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Latest Media Releases



For Immediate Release: Oct. 14, 2009
Contact: Mary Stadick Smith - (605) 773-7228

South Dakota students fare well on Nation’s Report Card



South Dakota’s 8th-grade math scores on the National Assessment of Educational Progress ranked among some of the highest in the nation in 2009. Math scores of Native American students at 8th grade have increased significantly since 2003, when the test was first administered in South Dakota.

“This is great news,” said Secretary of Education Tom Oster. “Our students typically score above their peers across the nation, but we’re especially pleased with what we’re seeing in 8th grade math with all of our students, and our Native American students in particular.”

The National Assessment of Educational Progress, also known as the “Nation’s Report Card,” measures student achievement levels in various subject areas. NAEP math scores for 2009 were released earlier today; reading and science scores are expected next spring.

The NAEP tests a random sample of 4th and 8th grade public school students. The test is given every two years in all 50 states and the District of Columbia and Department of Defense schools. The NAEP scale ranges from 0 to 500. Results are only available at the state level.

At the 8th grade level, South Dakota students had an average math scale score of 291, compared to a national average of 282. Only four states scored higher than South Dakota. Eight scored about the same, and 39 had lower scores than South Dakota.

At the 4th grade level, South Dakota’s average math scale score was 242, compared to a national average of 239. Ten states scored higher than South Dakota. Seventeen scored about the same, and 24 had lower scores than South Dakota.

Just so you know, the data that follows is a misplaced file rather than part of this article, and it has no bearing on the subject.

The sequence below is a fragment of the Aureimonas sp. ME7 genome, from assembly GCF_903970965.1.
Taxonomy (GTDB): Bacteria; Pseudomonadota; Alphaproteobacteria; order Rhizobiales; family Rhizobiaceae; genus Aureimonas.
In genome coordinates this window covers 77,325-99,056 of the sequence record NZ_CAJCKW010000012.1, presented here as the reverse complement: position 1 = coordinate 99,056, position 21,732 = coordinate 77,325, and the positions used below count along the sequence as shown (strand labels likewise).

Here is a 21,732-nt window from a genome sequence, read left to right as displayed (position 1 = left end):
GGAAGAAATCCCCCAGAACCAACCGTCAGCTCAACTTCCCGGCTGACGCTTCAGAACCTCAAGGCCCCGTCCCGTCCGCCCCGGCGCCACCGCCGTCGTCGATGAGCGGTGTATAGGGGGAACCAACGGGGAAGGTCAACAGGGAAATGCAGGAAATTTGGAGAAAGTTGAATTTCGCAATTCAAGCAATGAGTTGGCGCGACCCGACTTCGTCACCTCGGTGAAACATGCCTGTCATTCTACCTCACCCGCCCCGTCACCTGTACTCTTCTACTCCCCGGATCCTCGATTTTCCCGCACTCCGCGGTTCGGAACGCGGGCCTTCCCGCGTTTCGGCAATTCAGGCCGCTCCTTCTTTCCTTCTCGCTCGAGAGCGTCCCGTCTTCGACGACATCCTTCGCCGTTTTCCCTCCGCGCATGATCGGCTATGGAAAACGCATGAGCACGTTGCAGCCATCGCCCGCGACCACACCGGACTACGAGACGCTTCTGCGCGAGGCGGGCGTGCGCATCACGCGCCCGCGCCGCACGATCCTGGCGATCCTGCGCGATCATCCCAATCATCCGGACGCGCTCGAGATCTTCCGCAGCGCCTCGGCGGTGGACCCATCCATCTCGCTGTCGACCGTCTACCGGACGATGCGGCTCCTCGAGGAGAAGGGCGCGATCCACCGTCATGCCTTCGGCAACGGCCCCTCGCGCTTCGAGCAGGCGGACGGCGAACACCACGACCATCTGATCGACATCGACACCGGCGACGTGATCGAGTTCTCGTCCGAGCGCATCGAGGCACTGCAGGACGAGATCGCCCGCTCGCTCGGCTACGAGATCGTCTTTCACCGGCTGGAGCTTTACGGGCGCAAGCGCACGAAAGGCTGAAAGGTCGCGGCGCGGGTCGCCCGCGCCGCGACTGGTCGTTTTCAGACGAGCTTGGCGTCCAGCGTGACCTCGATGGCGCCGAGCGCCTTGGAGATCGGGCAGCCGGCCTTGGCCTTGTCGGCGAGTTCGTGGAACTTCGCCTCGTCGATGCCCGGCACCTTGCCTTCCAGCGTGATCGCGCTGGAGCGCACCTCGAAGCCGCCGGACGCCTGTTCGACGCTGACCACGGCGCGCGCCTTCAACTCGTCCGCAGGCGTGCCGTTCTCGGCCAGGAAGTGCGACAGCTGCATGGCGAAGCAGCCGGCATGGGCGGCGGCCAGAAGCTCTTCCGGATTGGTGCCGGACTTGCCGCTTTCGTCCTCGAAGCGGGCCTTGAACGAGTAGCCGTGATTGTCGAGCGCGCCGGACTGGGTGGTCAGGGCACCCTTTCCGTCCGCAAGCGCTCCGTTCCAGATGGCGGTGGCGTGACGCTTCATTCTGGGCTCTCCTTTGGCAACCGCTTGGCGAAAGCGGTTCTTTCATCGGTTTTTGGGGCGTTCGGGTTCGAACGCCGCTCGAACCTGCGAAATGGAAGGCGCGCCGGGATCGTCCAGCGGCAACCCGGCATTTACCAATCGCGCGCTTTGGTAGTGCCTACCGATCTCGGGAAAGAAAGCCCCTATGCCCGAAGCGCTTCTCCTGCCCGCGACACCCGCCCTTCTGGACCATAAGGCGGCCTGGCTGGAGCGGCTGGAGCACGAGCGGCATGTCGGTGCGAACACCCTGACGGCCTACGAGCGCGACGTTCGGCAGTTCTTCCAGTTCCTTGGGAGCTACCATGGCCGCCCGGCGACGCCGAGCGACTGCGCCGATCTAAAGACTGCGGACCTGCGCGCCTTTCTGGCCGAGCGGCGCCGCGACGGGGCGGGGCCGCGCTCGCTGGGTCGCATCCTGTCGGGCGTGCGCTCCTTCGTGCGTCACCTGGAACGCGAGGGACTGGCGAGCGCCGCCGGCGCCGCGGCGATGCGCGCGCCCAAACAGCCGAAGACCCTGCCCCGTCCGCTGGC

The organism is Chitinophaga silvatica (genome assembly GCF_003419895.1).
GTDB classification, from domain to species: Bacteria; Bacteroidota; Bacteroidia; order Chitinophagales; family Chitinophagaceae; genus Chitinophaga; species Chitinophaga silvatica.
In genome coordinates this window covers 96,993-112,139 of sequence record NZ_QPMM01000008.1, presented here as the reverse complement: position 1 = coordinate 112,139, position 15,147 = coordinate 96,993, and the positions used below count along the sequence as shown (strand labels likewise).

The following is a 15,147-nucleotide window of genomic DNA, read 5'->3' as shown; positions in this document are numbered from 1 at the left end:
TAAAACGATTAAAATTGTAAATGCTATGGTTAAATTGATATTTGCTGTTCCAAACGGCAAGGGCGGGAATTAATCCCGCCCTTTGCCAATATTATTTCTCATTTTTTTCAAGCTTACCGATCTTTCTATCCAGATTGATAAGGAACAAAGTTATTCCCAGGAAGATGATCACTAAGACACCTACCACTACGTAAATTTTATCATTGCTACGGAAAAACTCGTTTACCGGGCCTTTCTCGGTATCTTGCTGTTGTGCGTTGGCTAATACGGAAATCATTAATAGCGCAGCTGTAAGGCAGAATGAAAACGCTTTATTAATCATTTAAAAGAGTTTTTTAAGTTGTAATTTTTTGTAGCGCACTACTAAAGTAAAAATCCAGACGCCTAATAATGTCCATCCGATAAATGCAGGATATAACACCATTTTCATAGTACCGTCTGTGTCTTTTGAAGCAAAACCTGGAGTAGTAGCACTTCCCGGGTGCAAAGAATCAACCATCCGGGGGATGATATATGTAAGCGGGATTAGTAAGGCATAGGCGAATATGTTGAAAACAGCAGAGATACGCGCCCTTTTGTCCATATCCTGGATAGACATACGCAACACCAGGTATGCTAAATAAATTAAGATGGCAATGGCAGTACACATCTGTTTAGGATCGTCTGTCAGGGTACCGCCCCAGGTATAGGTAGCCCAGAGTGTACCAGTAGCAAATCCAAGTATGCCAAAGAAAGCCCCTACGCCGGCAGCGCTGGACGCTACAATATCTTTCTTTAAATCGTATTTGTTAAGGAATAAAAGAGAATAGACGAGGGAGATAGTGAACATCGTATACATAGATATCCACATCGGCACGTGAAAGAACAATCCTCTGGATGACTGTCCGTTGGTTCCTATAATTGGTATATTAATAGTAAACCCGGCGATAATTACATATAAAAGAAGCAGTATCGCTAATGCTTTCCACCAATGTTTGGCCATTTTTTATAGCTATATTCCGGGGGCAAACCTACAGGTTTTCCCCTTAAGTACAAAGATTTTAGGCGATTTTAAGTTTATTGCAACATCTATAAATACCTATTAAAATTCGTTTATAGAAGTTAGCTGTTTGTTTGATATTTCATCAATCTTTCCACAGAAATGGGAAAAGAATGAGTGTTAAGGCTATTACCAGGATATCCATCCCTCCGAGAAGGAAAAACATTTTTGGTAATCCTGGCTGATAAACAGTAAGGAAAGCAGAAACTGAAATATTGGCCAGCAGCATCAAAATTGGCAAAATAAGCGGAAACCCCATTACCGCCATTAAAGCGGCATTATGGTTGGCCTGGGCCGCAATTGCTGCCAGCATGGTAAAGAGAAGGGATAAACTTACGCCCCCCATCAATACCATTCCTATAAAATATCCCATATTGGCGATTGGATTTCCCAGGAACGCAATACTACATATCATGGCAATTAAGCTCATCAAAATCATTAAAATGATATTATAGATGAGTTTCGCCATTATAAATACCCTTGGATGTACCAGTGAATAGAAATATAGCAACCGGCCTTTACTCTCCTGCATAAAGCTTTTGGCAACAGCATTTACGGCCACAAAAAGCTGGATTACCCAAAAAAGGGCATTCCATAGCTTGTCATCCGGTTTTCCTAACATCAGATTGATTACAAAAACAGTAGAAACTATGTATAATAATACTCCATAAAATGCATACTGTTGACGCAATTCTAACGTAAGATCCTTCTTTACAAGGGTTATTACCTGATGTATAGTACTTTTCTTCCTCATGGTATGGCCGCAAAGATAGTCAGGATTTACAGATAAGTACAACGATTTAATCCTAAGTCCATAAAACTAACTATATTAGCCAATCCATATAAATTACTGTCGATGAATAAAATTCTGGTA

“What’s behind our success with 8th grade math? I think it has a lot to do with the fact that many of our districts are offering rigorous math courses, including Algebra I or Algebra I content, at the junior high level,” Oster said. “Our students are being exposed to these concepts early on, and they seem to be grasping them.”

From the first NAEP test in 2003 to the most recent assessment in 2009, 8th grade Native American scores in South Dakota have increased from 255 to 266, an impressive 11 points. At the 4th grade level, the average scale score has moved from 217 to 220.

Oster credits the growth to a couple of things. “No Child Left Behind has shone a spotlight on the achievement gaps we have between certain student groups,” he said. “South Dakota educators have risen to the challenge of closing those gaps. These scores are a testament to the teachers, administrators and students who have done the hard work to ensure student learning.”

Oster also believes South Dakota’s GEAR UP program may be having an impact. The federally funded program is designed to increase the number of low-income students who graduate high school and are prepared to succeed in postsecondary education. The program begins working with middle school children and continues through high school. In South Dakota, the majority of participants are Native American.

“We’ve still got a long way to go to address this achievement gap, but overall we are pleased with the results of all of our students,” he said.

Grade 4 – Math
Average scale score
2003 2005 2007 2009

South Dakota – 237

South Dakota – 242

South Dakota – 241

South Dakota – 242

National – 234

National – 237 National – 239 National – 239

 

Grade 8 – Math
Average scale scor
e
2003 2005 2007 2009

South Dakota – 285

South Dakota – 287

South Dakota – 288

South Dakota – 291

National – 276

National – 278 National – 280 National – 282
–30–


For more information related to NAEP, visit

http://nces.ed.gov/nationsreportcard/